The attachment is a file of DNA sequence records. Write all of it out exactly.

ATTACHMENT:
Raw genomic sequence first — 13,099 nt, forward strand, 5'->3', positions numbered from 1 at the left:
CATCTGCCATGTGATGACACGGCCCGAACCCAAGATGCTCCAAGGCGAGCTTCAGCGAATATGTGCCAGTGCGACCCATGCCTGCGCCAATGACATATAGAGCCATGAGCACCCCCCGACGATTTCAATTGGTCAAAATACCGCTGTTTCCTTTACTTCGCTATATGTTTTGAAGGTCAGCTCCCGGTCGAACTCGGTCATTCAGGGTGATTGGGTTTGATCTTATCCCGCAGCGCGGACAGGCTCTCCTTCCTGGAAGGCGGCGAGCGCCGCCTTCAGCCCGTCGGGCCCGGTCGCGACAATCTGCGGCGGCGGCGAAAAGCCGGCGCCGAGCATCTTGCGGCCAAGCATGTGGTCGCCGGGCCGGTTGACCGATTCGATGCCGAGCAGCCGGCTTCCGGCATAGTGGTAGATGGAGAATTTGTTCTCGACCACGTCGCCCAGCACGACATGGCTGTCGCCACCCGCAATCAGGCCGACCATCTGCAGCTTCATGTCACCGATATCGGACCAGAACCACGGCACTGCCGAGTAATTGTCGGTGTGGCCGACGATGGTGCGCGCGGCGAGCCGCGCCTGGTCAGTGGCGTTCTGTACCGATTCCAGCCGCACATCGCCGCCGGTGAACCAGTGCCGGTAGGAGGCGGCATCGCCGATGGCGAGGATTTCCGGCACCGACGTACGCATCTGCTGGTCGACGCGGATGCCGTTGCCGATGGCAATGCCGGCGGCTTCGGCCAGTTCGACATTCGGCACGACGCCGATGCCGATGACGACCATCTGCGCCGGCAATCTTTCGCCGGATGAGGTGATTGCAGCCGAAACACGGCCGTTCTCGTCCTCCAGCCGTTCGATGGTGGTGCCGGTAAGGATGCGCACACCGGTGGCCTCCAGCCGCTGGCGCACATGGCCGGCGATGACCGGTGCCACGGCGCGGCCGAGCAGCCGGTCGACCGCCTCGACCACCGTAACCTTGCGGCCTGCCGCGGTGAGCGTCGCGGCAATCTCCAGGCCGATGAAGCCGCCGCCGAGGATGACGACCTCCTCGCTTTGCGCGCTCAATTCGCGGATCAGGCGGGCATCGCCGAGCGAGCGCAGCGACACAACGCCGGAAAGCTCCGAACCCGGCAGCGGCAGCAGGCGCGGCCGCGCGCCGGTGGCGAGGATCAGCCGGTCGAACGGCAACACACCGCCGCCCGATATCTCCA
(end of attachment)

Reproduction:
Raw genomic sequence first — 13,099 nt, forward strand, 5'->3', positions numbered from 1 at the left:
CATCTGCCATGTGATGACACGGCCCGAACCCAAGATGCTCCAAGGCGAGCTTCAGCGAATATGTGCCAGTGCGACCCATGCCTGCGCCAATGACATATAGAGCCATGAGCACCCCCCGACGATTTCAATTGGTCAAAATACCGCTGTTTCCTTTACTTCGCTATATGTTTTGAAGGTCAGCTCCCGGTCGAACTCGGTCATTCAGGGTGATTGGGTTTGATCTTATCCCGCAGCGCGGACAGGCTCTCCTTCCTGGAAGGCGGCGAGCGCCGCCTTCAGCCCGTCGGGCCCGGTCGCGACAATCTGCGGCGGCGGCGAAAAGCCGGCGCCGAGCATCTTGCGGCCAAGCATGTGGTCGCCGGGCCGGTTGACCGATTCGATGCCGAGCAGCCGGCTTCCGGCATAGTGGTAGATGGAGAATTTGTTCTCGACCACGTCGCCCAGCACGACATGGCTGTCGCCACCCGCAATCAGGCCGACCATCTGCAGCTTCATGTCACCGATATCGGACCAGAACCACGGCACTGCCGAGTAATTGTCGGTGTGGCCGACGATGGTGCGCGCGGCGAGCCGCGCCTGGTCAGTGGCGTTCTGTACCGATTCCAGCCGCACATCGCCGCCGGTGAACCAGTGCCGGTAGGAGGCGGCATCGCCGATGGCGAGGATTTCCGGCACCGACGTACGCATCTGCTGGTCGACGCGGATGCCGTTGCCGATGGCAATGCCGGCGGCTTCGGCCAGTTCGACATTCGGCACGACGCCGATGCCGATGACGACCATCTGCGCCGGCAATCTTTCGCCGGATGAGGTGATTGCAGCCGAAACACGGCCGTTCTCGTCCTCCAGCCGTTCGATGGTGGTGCCGGTAAGGATGCGCACACCGGTGGCCTCCAGCCGCTGGCGCACATGGCCGGCGATGACCGGTGCCACGGCGCGGCCGAGCAGCCGGTCGACCGCCTCGACCACCGTAACCTTGCGGCCTGCCGCGGTGAGCGTCGCGGCAATCTCCAGGCCGATGAAGCCGCCGCCGAGGATGACGACCTCCTCGCTTTGCGCGCTCAATTCGCGGATCAGGCGGGCATCGCCGAGCGAGCGCAGCGACACAACGCCGGAAAGCTCCGAACCCGGCAGCGGCAGCAGGCGCGGCCGCGCGCCGGTGGCGAGGATCAGCCGGTCGAACGGCAACACACCGCCGCCCGATATCTCCA